7. What are the benefits and drawbacks of establishing ‘best practice’ rules for risk, issues and crisis management?
  8. Why do organisations often ignore warning signals that could indicate the potential for a crisis situation?
  9. How could PR operate as an internal activist in your organisation to challenge management decisions?
  10. What challenges does an increasingly complex world present for the involvement of public relations in this area?

Chapter 9

  1. Assess Milton Friedman’s claim that ‘there is one and only one social responsibility of business – to use its resources and engage in activities designed to increase its profits’ (1993: 254).
  2. Assess the practicalities of achieving Evan and Freeman’s view that stakeholder groups have ‘a right not to be treated as a means to some end, and therefore must participate in determining the future direction of the firm in which they have a stake’ (1993: 255).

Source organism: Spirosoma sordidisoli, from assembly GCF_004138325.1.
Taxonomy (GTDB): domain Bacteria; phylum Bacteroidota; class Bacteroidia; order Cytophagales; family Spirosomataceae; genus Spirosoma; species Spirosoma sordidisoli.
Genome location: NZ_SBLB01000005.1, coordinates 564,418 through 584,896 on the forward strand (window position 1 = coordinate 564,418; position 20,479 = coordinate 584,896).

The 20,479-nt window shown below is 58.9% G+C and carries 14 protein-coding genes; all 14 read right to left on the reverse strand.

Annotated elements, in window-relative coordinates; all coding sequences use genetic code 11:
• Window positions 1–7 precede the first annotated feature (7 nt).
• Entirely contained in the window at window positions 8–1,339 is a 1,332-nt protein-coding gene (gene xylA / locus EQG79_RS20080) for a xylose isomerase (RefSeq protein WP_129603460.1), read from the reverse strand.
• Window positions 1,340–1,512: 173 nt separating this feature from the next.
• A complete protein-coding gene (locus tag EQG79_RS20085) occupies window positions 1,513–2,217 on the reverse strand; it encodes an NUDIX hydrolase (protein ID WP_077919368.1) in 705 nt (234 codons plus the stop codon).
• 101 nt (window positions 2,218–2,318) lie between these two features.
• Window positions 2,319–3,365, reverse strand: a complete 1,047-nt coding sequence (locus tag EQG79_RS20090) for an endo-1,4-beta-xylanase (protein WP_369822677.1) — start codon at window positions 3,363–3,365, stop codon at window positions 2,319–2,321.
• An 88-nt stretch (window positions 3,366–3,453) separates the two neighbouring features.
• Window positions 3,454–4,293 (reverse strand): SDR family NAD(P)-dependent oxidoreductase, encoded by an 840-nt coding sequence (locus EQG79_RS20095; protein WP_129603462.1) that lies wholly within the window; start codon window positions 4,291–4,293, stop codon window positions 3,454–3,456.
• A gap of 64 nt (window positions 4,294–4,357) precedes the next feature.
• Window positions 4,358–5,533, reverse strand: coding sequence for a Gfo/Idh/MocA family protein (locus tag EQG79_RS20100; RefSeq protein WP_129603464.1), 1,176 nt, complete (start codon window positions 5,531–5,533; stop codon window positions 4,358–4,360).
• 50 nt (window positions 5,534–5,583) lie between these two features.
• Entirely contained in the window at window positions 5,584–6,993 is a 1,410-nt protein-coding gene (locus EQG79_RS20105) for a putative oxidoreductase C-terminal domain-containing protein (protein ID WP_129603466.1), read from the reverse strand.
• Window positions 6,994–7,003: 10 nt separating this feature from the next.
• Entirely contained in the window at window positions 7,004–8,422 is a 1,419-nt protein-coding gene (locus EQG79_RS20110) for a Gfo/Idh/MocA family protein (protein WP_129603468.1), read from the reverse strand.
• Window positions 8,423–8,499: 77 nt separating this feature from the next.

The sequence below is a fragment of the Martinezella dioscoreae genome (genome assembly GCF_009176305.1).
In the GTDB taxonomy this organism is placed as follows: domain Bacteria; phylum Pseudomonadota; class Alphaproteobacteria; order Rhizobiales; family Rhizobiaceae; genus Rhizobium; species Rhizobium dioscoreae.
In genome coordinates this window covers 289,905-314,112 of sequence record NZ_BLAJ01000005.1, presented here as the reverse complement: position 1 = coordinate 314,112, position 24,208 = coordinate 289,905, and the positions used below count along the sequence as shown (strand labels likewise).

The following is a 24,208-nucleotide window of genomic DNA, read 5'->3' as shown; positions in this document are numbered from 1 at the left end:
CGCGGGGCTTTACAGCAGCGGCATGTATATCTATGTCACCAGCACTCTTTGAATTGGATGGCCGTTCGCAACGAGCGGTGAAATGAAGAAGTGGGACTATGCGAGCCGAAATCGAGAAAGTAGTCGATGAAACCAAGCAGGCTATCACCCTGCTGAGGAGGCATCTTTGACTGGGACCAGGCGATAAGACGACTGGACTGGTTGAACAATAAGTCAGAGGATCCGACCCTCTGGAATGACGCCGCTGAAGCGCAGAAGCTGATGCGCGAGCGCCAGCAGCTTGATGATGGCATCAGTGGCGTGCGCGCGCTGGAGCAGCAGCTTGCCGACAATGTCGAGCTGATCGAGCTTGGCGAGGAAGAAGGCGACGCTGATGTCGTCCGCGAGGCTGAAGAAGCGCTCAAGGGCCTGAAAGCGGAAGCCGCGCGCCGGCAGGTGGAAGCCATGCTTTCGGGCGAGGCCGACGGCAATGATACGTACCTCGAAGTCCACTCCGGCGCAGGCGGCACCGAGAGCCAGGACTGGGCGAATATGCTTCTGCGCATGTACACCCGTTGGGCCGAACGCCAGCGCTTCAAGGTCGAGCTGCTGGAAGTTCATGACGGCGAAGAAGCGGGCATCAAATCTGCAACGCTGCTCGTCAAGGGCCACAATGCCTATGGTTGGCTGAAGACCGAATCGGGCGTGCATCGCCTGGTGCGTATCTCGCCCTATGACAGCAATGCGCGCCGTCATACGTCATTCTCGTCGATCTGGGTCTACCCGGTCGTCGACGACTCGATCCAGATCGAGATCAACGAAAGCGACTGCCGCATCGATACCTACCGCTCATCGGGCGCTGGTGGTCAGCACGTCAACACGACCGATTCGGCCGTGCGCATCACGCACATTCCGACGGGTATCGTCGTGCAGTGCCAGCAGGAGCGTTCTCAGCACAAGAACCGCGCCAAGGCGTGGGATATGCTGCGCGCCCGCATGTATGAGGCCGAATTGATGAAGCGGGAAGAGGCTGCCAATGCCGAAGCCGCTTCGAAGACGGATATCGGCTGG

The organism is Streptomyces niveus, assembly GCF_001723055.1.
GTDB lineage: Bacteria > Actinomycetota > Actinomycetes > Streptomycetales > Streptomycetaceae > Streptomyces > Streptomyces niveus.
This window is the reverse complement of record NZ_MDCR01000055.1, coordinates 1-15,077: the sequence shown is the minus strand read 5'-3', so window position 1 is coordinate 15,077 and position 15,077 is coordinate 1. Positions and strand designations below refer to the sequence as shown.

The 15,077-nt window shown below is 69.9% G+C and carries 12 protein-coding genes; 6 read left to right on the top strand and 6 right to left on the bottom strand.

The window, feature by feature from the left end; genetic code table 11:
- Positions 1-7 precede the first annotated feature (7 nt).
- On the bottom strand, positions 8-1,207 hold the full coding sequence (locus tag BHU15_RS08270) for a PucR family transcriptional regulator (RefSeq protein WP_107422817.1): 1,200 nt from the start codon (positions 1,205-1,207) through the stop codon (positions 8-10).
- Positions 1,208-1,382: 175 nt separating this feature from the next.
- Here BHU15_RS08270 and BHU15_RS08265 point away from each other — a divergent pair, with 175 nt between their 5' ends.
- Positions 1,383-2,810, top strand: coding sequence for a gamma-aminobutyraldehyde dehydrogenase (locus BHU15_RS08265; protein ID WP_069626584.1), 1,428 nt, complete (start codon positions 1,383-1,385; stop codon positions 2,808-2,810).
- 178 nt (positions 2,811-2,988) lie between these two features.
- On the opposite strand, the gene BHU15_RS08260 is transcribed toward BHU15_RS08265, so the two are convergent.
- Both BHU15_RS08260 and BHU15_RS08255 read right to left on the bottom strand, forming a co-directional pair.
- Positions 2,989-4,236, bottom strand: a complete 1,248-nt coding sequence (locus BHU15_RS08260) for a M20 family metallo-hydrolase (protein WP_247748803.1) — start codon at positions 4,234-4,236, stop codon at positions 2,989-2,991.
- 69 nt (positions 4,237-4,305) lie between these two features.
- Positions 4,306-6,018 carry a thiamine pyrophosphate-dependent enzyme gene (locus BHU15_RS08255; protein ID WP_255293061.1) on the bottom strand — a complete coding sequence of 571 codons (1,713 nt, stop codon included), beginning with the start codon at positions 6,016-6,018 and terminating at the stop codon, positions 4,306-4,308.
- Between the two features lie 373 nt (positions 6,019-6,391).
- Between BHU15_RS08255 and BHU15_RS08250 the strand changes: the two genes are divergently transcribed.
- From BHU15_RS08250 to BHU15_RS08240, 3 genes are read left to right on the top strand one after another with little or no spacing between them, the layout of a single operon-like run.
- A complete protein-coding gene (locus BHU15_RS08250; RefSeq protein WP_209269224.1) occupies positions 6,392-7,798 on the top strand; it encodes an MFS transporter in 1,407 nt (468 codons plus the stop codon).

3. In what ways may CSR highlight a dilemma (L’Etang 2006) at the heart of PR practice?

    The remaining questions require you to research your own case study example of CSR practice. Chose a company and analyse the documentation - its website is a good place to start - which outlines and explains its CSR programme.
  4. Does the company tend to adopt the language of ‘utilitarianism’ or the language of ‘deontology’ when explaining and justifying its CSR initiatives?
  5. What independent reporting indices does the organisation use in its CSR reporting? Does its report, for example, reflect recognised indicators from the United Nations Global Compact (2001), the Corporate Citizen Communication Index (2004), the Global Reporting Initiative (2006) or the UK/Ireland Business in the Community (BITC) guidelines?
  6. Assess the overall standard of reporting and evaluation of the company’s CSR activities. Is this clear, detailed and transparent?
  7. Does the CSR report include research on stakeholder feedback? If so, how is this reported? Which stakeholders are cited?
  8. How does the company use its website to measure stakeholder views on CSR issues? Does the website include evaluation tools such as online opinion forms?